The how-to can be found @ http://www.pcausa.com/Utilities/pcattcp.htm
But it’s pretty easy. Here’s what you need to enter:

To let a host wait for a TCP test: ./ttcp -r
To let a host wait for a UDP test (faster): ./ttcp -r -u

To do a TCP test with a host: ./ttcp -t
To do a UDP test with a host (faster): ./ttcp -t -u

A possible output looks like this:

ttcp-t: buflen=8192, nbuf=2048, align=16384/0, port=5001  udp  ->
ttcp-t: socket
ttcp-t: 16777216 bytes in 5.59 real seconds = 2928.80 KB/sec +++
ttcp-t: 2054 I/O calls, msec/call = 2.79, calls/sec = 367.17
ttcp-t: 0.0user 1.9sys 0:05real 35% 0i+0d 290maxrss 0+3pf 162+29018csw

For lots of Windows-related speed tweaks, see this Wiki article: Speed

Monitoring your Raspberry Pis as a cluster using Ganglia

Ganglia graphsIf you own multiple Raspberry Pis or other single-board-computers, you might want to have a way to view and compare their processor and network usage as well as other system-related data.

A good tool for this is Ganglia, and it’s pretty easy to setup; just run
apt-get install ganglia-monitor gmetad
on every computer that you want monitored. Ganglia is pretty lightweight, uses just around 5% CPU usage every few seconds.

Then you need to select a device that should host the webinterface to display all the data.
Make sure this device has apache2 and php5 installed (by just running “apt-get install apache2 php5“). On this device you extract the content of the “ganglia-web-3.5.7″ folder from this archive (download) into the /var/www folder.

That’s pretty much it – when now accessing the selected device via browser, you should see the Ganglia webinterface. It will automatically pick up all devices in the network that have Ganglia installed, and regularly produce informative graphs and usage data.
See their wiki for a quick-start guide:

If you’re looking for a good way to administrate and configure your Pi via webinterface, you should use Webmin; see my post CPanel vs. Webmin

Getting the A13-OLinuXino-WIFI to work

Today I received my A13-OLinuXino-WIFI, mainly to be able to compare it with the Raspberry Pi and Cubieboard. As with the Cubieboard, Android is preinstalled on the NAND integrated storage of the OLinuXino A13. I decided to get the Wifi version (just $10 more) since I liked the idea of having a single-computer-board with WLAN without having to use an external WLAN dongle.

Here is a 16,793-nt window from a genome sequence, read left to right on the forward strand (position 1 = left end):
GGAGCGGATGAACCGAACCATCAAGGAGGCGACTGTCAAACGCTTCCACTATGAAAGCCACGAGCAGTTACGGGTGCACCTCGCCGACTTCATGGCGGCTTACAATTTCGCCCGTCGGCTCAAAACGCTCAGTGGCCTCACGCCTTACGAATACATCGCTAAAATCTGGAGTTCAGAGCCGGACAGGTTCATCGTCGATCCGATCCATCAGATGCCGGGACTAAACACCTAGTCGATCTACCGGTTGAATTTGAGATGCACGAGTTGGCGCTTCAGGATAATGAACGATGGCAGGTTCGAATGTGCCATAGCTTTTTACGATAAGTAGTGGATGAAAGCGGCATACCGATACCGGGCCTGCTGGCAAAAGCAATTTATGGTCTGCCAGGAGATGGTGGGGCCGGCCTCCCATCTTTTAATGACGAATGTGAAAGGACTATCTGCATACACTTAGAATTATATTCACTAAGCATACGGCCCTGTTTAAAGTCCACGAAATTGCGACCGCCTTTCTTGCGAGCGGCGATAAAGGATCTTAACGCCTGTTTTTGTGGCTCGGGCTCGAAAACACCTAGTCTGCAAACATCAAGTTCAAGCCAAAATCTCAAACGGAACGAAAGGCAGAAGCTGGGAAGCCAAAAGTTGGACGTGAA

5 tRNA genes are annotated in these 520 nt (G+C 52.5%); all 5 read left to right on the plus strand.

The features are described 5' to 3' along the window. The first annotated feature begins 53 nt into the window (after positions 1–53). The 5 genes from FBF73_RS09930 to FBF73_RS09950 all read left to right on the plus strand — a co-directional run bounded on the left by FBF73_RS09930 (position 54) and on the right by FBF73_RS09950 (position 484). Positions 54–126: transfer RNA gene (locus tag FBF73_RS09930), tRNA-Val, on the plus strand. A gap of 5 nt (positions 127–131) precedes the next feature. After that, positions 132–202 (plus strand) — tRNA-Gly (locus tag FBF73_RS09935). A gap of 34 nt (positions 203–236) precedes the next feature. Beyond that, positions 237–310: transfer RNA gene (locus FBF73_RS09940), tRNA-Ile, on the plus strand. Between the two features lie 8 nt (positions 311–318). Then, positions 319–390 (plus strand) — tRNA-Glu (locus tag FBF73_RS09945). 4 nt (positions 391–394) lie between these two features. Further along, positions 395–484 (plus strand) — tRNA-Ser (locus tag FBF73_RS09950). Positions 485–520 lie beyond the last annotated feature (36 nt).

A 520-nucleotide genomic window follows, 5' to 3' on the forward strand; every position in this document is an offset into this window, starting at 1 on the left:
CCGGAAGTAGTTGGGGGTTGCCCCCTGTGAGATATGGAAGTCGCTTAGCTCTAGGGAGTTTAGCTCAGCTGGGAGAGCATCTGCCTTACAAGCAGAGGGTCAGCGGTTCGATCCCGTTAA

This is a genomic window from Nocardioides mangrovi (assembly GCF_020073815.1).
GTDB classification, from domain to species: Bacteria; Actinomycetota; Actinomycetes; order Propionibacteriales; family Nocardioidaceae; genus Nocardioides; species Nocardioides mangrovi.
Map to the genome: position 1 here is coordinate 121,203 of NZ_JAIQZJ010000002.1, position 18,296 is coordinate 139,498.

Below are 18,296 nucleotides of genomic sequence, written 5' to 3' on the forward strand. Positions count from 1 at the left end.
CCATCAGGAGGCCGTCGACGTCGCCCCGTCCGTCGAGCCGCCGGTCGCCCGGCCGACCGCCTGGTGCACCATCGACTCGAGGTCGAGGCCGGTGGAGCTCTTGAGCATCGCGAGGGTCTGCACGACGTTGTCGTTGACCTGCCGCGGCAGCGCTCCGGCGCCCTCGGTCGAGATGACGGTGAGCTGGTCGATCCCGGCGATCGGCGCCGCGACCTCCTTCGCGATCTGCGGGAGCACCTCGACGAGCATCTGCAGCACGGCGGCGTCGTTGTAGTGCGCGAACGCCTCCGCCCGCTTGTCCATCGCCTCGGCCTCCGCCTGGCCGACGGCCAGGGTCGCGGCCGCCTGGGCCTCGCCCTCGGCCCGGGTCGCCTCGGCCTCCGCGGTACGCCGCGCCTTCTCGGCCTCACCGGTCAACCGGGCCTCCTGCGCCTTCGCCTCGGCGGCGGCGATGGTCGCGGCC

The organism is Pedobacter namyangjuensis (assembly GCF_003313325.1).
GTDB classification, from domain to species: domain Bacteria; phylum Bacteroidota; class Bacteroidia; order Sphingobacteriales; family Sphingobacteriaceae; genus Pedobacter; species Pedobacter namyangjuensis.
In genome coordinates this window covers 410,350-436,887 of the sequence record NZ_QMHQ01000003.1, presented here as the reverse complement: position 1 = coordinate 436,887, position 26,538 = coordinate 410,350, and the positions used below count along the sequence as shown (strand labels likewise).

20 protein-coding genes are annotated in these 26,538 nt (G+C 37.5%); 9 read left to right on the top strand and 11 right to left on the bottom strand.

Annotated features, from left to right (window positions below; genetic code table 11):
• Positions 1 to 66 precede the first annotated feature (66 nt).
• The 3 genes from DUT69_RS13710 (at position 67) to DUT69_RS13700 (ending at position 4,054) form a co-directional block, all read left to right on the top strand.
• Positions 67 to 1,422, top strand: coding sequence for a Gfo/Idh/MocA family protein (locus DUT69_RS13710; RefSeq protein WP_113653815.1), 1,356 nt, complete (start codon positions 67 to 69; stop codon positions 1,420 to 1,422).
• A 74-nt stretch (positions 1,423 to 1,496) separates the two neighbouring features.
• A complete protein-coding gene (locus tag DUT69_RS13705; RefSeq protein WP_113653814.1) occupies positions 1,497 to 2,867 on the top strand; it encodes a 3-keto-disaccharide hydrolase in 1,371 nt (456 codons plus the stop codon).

Now to spare you some trouble, I recommend to install the “Video-enabled A13 Debian Image, R10” (mirror / Flashmirrors), otherwise you’ll have no video output. For other images, see:

The user/pass are: root : olinuxino and there’s also a olinuxino : olinuxino user.
Once logged in, you might want to change the password via “passwd”.
Now you need to configure the network for the WLAN to work.
Run “ifconfig -a“. It should show you a loopback, a tun and a wlan device.
Important is here the number behind “wlan“, so “wlan1“, “wlan2” etc.

Next, open /etc/network/interfaces with nano or whatever editor you prefer.
Change the number behind the “wlan” here accordingly as ifconfig has shown you, so if the interfaces file says “wlan1” and ifconfig told you “wlan2“, make it “wlan2” here as well on both places (auto wlan2 + iface wlan2 inet dhcp). Then change the ssid and the psk accordingly as your WLAN is set.

So your interfaces file should look like this:

auto lo
iface lo inet loopback

auto eth0
iface eth0 inet dhcp

auto wlan2
iface wlan2 inet dhcp
wpa-ssid mywlanssid
wpa-key-mgmt WPA-PSK
wpa-psk mywlanpsk

To make the changes have effect, run “service networking restart“.

That’s all – you should have net access now. If not, check the interfaces file for any mistyping. You might also want to edit your WLANs security settings, for me it worked while using WPA/WPA2 TKIP.

Some info about the A13 OLinuXino-WIFI:

Olinuxino A13 WifiFEATURES

  • A13 Cortex A8 processor at 1GHz, 3D Mali400 GPU
  • 512 MB RAM (2 x 256Mbit x 8)
  • 4GB NAND flash
  • 3 USB + 1 Mini-USB hosts
  • 1 USB OTG which can power the board
  • Android OS preinstalled on the NAND memory
  • SD-card connector for booting optional Linux image
  • VGA video output
  • Audio Output, Microphone Input
  • RTC PCF8536 on board for real time clock and alarms
  • 5 Keys on board for android navigation
  • Dimensions: 120 x 120 mm (4.7×4.7”)

My benchmarks: 192 Whetstones, 2142 Dhrystones (tested with BOINC)

PiTool GUI v0.2 – Useful tool for Raspberry Pis

PiToolI made a little tool with Lazarus for Raspberry Pis which might come in handy,
check it out – Current features:

  • Display CPU temperature
  • Display network usage (received+sent traffic)
  • Display MAC address
  • Display all clock frequencies
  • Do full system upgrade
  • Clear memory
  • Console
  • Display voltages
  • Display LAN and external IP

Download: PiTool GUI v 0.2 (855 KB)

Of course there’s also a command-line based version available: pitool-cmd

I’d like suggestions on how to improve the tool, e.g. other useful information to be displayed, more commands, etc. Let me know via comment or email.

The next release will be able to: